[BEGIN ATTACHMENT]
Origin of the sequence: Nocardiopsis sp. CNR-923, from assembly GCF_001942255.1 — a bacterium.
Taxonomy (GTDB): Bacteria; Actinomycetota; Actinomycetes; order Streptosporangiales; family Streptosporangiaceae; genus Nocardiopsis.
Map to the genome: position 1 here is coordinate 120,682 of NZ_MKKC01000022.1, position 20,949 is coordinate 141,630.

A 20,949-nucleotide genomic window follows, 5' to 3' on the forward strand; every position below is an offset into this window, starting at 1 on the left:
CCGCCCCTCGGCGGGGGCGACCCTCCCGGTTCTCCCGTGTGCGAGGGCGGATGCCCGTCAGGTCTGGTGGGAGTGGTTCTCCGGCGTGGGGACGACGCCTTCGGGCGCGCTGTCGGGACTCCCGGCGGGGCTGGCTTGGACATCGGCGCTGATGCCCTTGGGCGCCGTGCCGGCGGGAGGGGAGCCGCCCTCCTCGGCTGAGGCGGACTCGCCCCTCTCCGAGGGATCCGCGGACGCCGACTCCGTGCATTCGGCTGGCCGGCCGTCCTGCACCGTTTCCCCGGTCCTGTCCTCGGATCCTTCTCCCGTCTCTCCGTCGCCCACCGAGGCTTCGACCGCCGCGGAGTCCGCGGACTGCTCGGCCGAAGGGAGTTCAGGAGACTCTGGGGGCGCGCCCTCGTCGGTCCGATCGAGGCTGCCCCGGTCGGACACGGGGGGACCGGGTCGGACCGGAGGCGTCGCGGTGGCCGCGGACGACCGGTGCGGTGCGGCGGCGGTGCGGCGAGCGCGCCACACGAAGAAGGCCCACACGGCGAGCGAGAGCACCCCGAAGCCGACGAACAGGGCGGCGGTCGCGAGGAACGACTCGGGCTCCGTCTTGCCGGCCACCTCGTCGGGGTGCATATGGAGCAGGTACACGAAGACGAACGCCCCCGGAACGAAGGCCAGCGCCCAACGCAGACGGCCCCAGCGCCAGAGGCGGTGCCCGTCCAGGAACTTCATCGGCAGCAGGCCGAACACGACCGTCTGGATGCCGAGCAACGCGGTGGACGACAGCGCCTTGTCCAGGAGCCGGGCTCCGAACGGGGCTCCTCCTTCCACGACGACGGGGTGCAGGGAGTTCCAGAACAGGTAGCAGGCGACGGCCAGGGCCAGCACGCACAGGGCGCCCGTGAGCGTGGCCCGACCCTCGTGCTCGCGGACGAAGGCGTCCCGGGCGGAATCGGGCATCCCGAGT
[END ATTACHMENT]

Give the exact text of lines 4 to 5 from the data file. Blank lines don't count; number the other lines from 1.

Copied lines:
A 20,949-nucleotide genomic window follows, 5' to 3' on the forward strand; every position below is an offset into this window, starting at 1 on the left:
CCGCCCCTCGGCGGGGGCGACCCTCCCGGTTCTCCCGTGTGCGAGGGCGGATGCCCGTCAGGTCTGGTGGGAGTGGTTCTCCGGCGTGGGGACGACGCCTTCGGGCGCGCTGTCGGGACTCCCGGCGGGGCTGGCTTGGACATCGGCGCTGATGCCCTTGGGCGCCGTGCCGGCGGGAGGGGAGCCGCCCTCCTCGGCTGAGGCGGACTCGCCCCTCTCCGAGGGATCCGCGGACGCCGACTCCGTGCATTCGGCTGGCCGGCCGTCCTGCACCGTTTCCCCGGTCCTGTCCTCGGATCCTTCTCCCGTCTCTCCGTCGCCCACCGAGGCTTCGACCGCCGCGGAGTCCGCGGACTGCTCGGCCGAAGGGAGTTCAGGAGACTCTGGGGGCGCGCCCTCGTCGGTCCGATCGAGGCTGCCCCGGTCGGACACGGGGGGACCGGGTCGGACCGGAGGCGTCGCGGTGGCCGCGGACGACCGGTGCGGTGCGGCGGCGGTGCGGCGAGCGCGCCACACGAAGAAGGCCCACACGGCGAGCGAGAGCACCCCGAAGCCGACGAACAGGGCGGCGGTCGCGAGGAACGACTCGGGCTCCGTCTTGCCGGCCACCTCGTCGGGGTGCATATGGAGCAGGTACACGAAGACGAACGCCCCCGGAACGAAGGCCAGCGCCCAACGCAGACGGCCCCAGCGCCAGAGGCGGTGCCCGTCCAGGAACTTCATCGGCAGCAGGCCGAACACGACCGTCTGGATGCCGAGCAACGCGGTGGACGACAGCGCCTTGTCCAGGAGCCGGGCTCCGAACGGGGCTCCTCCTTCCACGACGACGGGGTGCAGGGAGTTCCAGAACAGGTAGCAGGCGACGGCCAGGGCCAGCACGCACAGGGCGCCCGTGAGCGTGGCCCGACCCTCGTGCTCGCGGACGAAGGCGTCCCGGGCGGAATCGGGCATCCCGAGT